graymerbit

It’s kinda garish, but it’s from the USGS and as authoritative as these things can be. Instead, MapView shows me this:

dibbleebit

It’s crisp, it’s suitable for colorblind readers, but it’s wildly different. It shows simpler divisions and more limited areas of bedrock. It shows the active trace of the Hayward fault running on the opposite side of the hill from where it actually moves. Then there are things I notice: the names of the rock units have an antique feel and very few faults are mapped. And what’s with the ludicrously small landslide (“Qls”) and serpentinite pod (“sp”) in the middle? Why such a mixture of vagueness and precision?

In fact, this is not a USGS map at all, but a map issued by the Dibblee Foundation. Dibblee is the late and distinguished Tom Dibblee (1911–2004), popularly considered “the greatest geologic mapper who ever lived.” I consider him one of the greatest reconnaissance geologic mappers ever because that was his M.O.: to take his Jeep out to various high spots in poorly mapped territory and sketch out the bedrocks in the landscape onto a map base, then do field-checking until it was ready to publish. His skills were more than just fieldwork; he knew the literature and the community too, both scientific and industrial. I don’t have the talent to question his talent.

But. If you download the map and look at its sources, you’ll see that it’s based on Dibblee’s fieldwork in 1963 and a short return visit in 1977, plus three “preliminary maps” issued by the USGS, one of them in 1967 and all of them superseded by the map I use, Russ Graymer’s USGS Map MF-2342 published in 2000. I can only infer that this map was based on Dibblee’s old field notes as edited, posthumously, by John Minch in his role as official map editor for the Dibblee Foundation. I don’t question his talent, either, but it would be a major undertaking to update this map, one that has not been done.

What’s a few years, you might ask; the rocks never change. Well, consider that this map misplaces the Hayward fault. How do I know? It ignores the experience of Jim Lienkaemper’s meticulous mapping, which checks out in the field wherever I’ve looked. This is from his 1992 compilation of the fault trace and the supporting evidence.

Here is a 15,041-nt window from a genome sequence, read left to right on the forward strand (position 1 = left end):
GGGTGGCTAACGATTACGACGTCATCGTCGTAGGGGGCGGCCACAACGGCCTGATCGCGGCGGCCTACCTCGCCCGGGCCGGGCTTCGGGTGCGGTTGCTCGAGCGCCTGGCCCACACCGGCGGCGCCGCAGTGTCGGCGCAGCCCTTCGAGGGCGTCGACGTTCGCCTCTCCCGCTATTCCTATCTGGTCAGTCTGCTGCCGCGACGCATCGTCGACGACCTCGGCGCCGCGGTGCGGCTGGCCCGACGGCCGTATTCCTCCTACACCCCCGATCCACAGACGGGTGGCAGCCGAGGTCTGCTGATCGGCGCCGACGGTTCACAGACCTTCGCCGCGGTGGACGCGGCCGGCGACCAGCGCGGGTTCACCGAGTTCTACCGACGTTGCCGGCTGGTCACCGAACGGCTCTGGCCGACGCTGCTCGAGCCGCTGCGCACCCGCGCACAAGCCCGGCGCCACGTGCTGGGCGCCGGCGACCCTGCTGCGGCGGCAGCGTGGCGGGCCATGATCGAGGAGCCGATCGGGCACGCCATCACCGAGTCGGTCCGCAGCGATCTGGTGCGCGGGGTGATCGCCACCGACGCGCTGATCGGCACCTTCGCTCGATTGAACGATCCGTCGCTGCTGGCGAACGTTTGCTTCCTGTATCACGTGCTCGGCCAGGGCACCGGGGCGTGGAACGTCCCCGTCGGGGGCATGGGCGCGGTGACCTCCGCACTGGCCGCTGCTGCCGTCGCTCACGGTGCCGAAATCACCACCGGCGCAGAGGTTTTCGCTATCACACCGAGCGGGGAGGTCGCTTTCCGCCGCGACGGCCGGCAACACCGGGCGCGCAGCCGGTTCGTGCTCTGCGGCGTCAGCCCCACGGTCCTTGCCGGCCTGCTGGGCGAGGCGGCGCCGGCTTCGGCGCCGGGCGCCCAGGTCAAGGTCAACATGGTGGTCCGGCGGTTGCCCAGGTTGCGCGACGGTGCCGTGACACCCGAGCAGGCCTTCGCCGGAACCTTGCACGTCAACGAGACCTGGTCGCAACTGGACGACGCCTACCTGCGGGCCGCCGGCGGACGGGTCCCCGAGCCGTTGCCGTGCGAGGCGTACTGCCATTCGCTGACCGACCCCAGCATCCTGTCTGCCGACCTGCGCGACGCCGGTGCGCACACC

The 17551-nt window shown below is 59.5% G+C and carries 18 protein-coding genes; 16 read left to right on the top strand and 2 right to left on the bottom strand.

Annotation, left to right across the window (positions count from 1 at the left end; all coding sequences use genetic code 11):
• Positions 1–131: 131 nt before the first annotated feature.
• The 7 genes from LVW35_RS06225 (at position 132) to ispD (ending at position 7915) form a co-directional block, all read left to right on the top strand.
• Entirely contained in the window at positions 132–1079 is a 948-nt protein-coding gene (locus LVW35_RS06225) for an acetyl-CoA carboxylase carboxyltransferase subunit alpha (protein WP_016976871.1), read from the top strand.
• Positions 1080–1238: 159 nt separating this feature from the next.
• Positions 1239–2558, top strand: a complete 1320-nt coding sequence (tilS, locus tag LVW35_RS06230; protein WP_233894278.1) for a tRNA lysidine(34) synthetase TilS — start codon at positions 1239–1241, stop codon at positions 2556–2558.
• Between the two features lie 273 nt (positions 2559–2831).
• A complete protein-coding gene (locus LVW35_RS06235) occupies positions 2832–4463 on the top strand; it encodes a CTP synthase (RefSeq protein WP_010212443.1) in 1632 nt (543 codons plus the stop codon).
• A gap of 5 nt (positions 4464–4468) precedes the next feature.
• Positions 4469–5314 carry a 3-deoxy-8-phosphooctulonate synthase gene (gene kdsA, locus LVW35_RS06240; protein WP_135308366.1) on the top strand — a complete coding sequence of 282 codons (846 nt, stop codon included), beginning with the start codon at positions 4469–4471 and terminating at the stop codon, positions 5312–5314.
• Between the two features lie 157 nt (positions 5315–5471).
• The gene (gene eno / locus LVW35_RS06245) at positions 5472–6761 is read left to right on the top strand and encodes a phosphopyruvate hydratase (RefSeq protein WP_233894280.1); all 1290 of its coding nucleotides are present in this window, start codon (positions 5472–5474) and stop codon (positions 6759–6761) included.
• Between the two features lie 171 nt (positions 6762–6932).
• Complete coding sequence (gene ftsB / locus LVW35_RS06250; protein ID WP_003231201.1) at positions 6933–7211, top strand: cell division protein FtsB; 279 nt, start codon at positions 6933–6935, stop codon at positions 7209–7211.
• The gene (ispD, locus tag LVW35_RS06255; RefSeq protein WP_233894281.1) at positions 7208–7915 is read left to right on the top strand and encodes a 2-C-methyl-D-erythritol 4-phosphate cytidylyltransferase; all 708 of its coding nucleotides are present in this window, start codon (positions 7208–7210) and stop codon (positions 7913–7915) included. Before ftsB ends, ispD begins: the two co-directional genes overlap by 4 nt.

lienkaemperbit

The Dibblee Foundation map is beautiful, but in this respect it is simply wrong. It didn’t go through the rigorous USGS review process; in fact I am confident that if it were submitted it would be rejected.

I’m going to ask the MapView people to reconsider using these maps in preference to USGS maps. For now I have to say that MapView is not curated to my standards.

UPDATE: The MapView administrator responded to me promptly and politely; I’ll excerpt his reply: “the point you raise has been a real concern . . . but [we] didn’t know the entire story nor had we been presented with a clear example of the problem, as you did in your blog. . . Our starting assumption is that newer maps supersede older mapping, and so unless there’s a compelling reason to not do so, we show the newer map. . . . The most effective way to improve upon what’s shown in MapView is for local and regional experts to weigh in with their opinion and experience, as you have done. I sincerely thank you for contacting us, and assure you that we’ll remove the Dibblee Foundation maps in all cases where there isn’t an older map of that scale that is ‘better’.” Translation: We pick maps by their release date and we won’t adjust that until someone squawks.

The other attractive feature of the Dibblee maps is that they’re standard 7.5-minute quadrangles, which makes things much easier for the MapView programmers. But ease of programming is not the same as usefulness.

Encroaching slopes

27 November 2012

crumbling slope

This is a block of Swainland Road, at the high end of the Glen Highlands neighborhood hard under the powerline ridge just south of Route 24. The bedrock is mapped as Great Valley Sequence sandstone. It’s a lot harder and stronger than much of the rock in the hills, but it still doesn’t like being exposed and oversteepened. It’s steadily encroaching on the sidewalk, trying to reach a more comfortable angle. Vegetation would probably help.


Follow

Get every new post delivered to your Inbox.

Join 3,864 other followers